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Welfare reform: now Ed’s on side, keep the pressure on

In October 2013 the biggest change to the benefits system since 1945 will begin. The changes are profound. Over 1 million people will be affected in the first 6 months alone and by the time the new system is fully in place, in 2017, it will be relied on by as many as 6 million households – 19 million people.

The Government has announced that in order to promote fairness between those in work and those receiving benefits, from April 2013, benefit payments for individual households will be capped at around the average earned income after tax and National Insurance for working households.

It is estimated that the cap will be set at £500 a week for couple and lone parent households and at £350 a week for single adult households. Approximately 50,000 households stand to receive lower benefit payments as a result of the cap, subject to their circumstances and eligibility for transitional protection.

As a Labour councillor, I am opposed to these changes because they target the vulnerable and the disabled. The changes specifically caps the Housing Allowance element of a so-called “Universal Credit” which will drive up homelessness and cause inner London local authorities to procure temporary accommodation outside London in order to meet its statutory obligation. This policy flies in the face of the notion that “we are all in it together”.

Ed Miliband has now formally put Labour firmly against benefit caps and leading the fight to repeal the welfare changes. There has been some backpedalling from the government, and newly emerging details on the regulations of the Act suggest that the Government has been spooked by the opposition to its welfare reforms. However Iain Duncan Smith remains determined to push on and we need to keep the pressure on.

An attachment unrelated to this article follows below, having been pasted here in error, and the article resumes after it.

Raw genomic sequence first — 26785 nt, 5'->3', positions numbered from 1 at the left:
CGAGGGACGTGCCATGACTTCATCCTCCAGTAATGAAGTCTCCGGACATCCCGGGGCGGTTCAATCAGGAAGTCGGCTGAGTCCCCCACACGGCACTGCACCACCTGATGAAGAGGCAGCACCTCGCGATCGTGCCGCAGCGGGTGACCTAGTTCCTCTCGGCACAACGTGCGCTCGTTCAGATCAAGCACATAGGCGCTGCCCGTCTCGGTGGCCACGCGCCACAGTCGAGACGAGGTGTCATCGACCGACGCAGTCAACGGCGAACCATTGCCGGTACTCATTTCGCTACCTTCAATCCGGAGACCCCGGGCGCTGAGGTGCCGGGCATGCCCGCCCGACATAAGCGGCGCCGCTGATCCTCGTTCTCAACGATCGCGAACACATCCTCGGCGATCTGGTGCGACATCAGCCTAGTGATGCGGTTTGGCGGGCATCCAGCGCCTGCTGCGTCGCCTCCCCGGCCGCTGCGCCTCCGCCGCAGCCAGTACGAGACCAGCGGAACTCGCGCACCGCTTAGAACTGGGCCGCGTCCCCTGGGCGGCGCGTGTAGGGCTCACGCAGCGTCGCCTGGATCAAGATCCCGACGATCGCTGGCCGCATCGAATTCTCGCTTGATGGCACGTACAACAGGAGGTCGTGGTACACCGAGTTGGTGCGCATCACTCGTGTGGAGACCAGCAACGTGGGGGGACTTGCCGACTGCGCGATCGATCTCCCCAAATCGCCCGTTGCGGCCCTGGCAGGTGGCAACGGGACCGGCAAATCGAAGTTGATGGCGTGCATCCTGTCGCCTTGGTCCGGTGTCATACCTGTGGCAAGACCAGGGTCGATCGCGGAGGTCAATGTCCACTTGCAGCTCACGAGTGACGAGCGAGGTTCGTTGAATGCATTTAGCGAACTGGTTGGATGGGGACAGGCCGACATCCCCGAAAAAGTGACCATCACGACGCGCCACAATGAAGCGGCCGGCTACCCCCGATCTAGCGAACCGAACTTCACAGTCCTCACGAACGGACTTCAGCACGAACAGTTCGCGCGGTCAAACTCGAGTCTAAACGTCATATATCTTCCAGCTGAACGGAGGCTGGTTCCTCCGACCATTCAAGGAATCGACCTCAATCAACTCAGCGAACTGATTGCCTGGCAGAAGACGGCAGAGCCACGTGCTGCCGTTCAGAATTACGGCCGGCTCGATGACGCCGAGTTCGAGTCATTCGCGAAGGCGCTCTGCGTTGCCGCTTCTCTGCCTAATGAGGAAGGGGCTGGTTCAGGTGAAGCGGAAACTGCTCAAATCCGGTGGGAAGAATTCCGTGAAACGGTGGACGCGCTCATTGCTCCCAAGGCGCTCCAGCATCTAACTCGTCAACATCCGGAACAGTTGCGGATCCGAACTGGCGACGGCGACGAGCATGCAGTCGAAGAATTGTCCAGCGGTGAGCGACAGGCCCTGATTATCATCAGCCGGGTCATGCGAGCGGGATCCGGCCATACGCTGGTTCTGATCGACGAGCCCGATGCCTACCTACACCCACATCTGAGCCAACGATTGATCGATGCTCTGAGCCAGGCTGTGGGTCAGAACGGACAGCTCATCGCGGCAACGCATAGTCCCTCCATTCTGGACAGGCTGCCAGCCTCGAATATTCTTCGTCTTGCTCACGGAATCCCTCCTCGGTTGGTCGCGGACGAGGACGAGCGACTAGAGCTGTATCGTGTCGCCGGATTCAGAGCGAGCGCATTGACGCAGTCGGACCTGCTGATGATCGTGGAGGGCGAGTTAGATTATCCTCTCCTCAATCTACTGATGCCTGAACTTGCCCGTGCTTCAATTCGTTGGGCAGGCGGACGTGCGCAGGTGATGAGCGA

Stereotyping us all as scroungers flies in the face of the notion that we are all in this together. Should we pigeonhole widowed parents bringing up two children on a part-time wage supplemented by benefits, as scroungers? Or carers looking after relatives, or a profoundly disabled child, saving taxpayers thousands? We are a nation of people proud of helping neighbours in their time of need.

The majority of claimants are productive members of society, and of those who are on 100% benefits, a vast majority return back to work within six months. The Welfare Reform Act (WRA) proposes that we kick our fallen neighbours and relatives instead. The Coalition government is capitalising on the misinformed hatred of the few, fuelled by a stereotyped “scrounger” mentality, to drive forward their divisive, ideological attack on the vulnerable, to cleanse the “unwashed” from their midst, banished forever to the ghettos of our cities’ outer fringes. We oppose the WRA and demand it is scrapped forthwith.

Meric Apak is a Labour councillor and housing committee chair in the London Borough of Camden. Sign Meric’s e-petition against welfare reform here.

One Comment

  1. Robert says:

    I knocked on a door the chap answered he was disabled, I thought he could do something you know.

    Miliband at conference.

    What was wrong with him Mr Miliband, ah yes lets move on, no come on what was wrong with him what was his disability.

    Back to Miliband I went next door to a hard working person who told me he was disabled.
    Gossip then

    To the two activist he said see me later, in other words let me get on we will speak after.
    Labour is the party of the hard working and the squeezed middle.

    You may well be chomping at the bit to get Miliband into power, I actually see no difference.

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